Image courtesy of epSos.de
Commerce is certainly heading ever more towards the E. While alternative digital currencies still hover on the verges of mainstream today, the speed of their adoption indicates a positive future for e-money. Credit cards are already becoming out-dated as a form factor. In fact in many parts of the world the plastic card itself has simply become an emotionally comfortable way to get people to pay using NFC (PayPass, payWave etc.) and it does not take a large leap of faith to imagine the transition to the mainstream of the logical next step of e-wallets on an NFC enabled mobile device. Many financial institutions already offer NFC “stickers” to slap on the back of non-NFC enabled devices but the battle is still on for the dominant form-factor for delivery; SD cards, external devices (stickers or sleeves), embedded hardware, Cloud (via QR) or SIM integrated technology all have roles to play, some as short-term bridge technologies, some as the basis for longer-term solutions. For the foreseeable future, these digital links to traditional currency will vastly outnumber the alternative digital currencies.
If you do use digital currencies or NFC, how to secure those e-wallets? Mostly e-wallets are held on mobile devices that are no strangers to vulnerabilities from an Operating System perspective. On the app front Google’s own e-wallet was easily subverted through an escalation of privileges attack. The dominant platform, Android, suffers not only from vulnerabilities, but also from fragmentation. This means that there are many different flavours of Android, from many different manufacturers, many of which will never see an upgrade or security patch. The mechanism for getting a patch from Google to handset is simply too convoluted, relying on both handset manufacturers and carriers to act as middlemen. Middlemen who actually have an interest in getting you to buy a new phone rather than fix your old one… On top of that the (currently) under-explored area of vulnerabilities in the apps themselves and the widespread abuse of app store platforms for spreading Trojan type malware and there’s a perfect storm of threat brewing for e-wallets.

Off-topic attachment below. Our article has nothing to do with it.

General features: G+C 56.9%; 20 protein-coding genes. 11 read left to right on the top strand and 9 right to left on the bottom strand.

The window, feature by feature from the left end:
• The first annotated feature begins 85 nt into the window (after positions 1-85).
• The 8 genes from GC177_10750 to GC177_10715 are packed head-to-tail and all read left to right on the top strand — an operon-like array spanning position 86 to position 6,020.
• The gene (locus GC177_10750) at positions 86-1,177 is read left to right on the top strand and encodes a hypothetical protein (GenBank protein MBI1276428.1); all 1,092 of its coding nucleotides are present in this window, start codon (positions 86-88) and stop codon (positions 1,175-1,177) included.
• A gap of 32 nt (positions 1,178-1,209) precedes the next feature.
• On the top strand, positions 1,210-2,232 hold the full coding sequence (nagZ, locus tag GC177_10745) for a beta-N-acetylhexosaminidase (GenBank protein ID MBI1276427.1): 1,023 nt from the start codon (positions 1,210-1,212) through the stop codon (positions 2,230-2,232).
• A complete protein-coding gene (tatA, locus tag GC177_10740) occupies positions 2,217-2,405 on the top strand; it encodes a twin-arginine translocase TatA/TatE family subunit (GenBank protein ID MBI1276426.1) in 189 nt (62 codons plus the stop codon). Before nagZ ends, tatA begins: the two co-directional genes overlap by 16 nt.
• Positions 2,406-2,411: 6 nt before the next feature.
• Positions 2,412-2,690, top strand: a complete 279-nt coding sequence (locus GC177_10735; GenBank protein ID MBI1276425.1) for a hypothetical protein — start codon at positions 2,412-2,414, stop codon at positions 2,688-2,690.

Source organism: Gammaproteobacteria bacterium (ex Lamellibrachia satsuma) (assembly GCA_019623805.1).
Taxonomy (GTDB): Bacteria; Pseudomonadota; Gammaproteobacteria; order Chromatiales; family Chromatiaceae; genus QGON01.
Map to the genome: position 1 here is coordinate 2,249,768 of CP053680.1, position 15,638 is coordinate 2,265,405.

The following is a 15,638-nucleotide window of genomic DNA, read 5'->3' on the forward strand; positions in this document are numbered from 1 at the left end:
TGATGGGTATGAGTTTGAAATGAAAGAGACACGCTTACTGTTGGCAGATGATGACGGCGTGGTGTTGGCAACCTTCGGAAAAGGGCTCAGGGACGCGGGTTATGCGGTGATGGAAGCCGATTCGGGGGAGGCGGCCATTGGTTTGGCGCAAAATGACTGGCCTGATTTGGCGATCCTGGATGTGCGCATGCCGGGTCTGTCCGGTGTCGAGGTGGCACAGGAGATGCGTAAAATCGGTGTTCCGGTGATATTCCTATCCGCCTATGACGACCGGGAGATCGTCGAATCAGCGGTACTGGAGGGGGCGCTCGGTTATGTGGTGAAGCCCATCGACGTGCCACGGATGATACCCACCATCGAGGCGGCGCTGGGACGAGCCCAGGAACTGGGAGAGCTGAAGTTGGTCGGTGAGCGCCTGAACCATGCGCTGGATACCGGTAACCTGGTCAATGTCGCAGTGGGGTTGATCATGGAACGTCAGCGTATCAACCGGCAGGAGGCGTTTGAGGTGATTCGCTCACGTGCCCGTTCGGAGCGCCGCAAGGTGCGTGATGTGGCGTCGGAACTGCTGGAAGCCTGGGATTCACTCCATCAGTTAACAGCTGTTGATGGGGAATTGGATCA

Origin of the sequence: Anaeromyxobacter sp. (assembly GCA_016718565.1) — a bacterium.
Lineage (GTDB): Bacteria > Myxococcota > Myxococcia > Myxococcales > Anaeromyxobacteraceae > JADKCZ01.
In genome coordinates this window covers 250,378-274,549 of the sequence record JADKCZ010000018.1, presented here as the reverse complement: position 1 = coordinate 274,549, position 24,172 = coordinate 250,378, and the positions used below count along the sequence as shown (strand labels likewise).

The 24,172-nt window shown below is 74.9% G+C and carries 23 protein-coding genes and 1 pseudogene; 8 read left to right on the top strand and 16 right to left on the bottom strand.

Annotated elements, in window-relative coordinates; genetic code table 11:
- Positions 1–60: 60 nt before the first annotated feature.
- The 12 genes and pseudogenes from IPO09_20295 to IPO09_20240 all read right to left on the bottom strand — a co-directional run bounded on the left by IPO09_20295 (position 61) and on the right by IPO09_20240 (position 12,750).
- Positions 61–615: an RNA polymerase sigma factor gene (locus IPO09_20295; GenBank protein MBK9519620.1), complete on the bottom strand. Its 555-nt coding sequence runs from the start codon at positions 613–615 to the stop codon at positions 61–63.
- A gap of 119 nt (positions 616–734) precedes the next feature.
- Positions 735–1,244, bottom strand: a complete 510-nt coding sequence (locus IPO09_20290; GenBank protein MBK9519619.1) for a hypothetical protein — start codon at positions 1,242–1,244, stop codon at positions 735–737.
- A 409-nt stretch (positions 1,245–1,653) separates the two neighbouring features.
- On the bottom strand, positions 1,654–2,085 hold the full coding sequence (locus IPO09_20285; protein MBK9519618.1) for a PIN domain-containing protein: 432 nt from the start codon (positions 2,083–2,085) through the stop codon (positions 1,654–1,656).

Much of the burden for securing these technologies lies with app developers and handset and OS manufacturers and perhaps the greatest step toward effective security would be the development of, and adherence to, an open standard that includes security mechanisms such as TPM on the mobile platform. Unfortunately Visa are already talking about waiving the need for merchants need to validate their PCI compliance if 75% of their transactions originate from NFC technology!
Of course consumers have a role to play too, making sure they keep their devices physically safe, using effective device locking passwords, enabling remote lock and wipe functionality and making sure that any sensitive information (or preferably all information) is wiped from the device when it will not be in their hands for a period of time, or when they are disposing of it.
As for the Bitcoin type currencies, dividing your assets between multiple wallets and keeping the lion’s share on a secure device that is not used for regular Internet access is your best defence, breaking wallets up into “spending” and “saving” functionality. There is currently no regulator in the Bitcoin world, so every transaction is effectively final.
By 2020, we fully expect digital currency to be embedded in the economies of the early adopter geographies and consequently there will be greater level of malicious interest in your digital pockets. On the security side, we would hope that those standards are more than just a pipe-dream and that effective multi-factor (biometric) authentication has, by then, been integrated into many of the sensitive transactions that we will increasingly carry out online.
For a wider look at our security predictions for 2014 and beyond check out “Blurring Boundaries” and of course 2020: The Series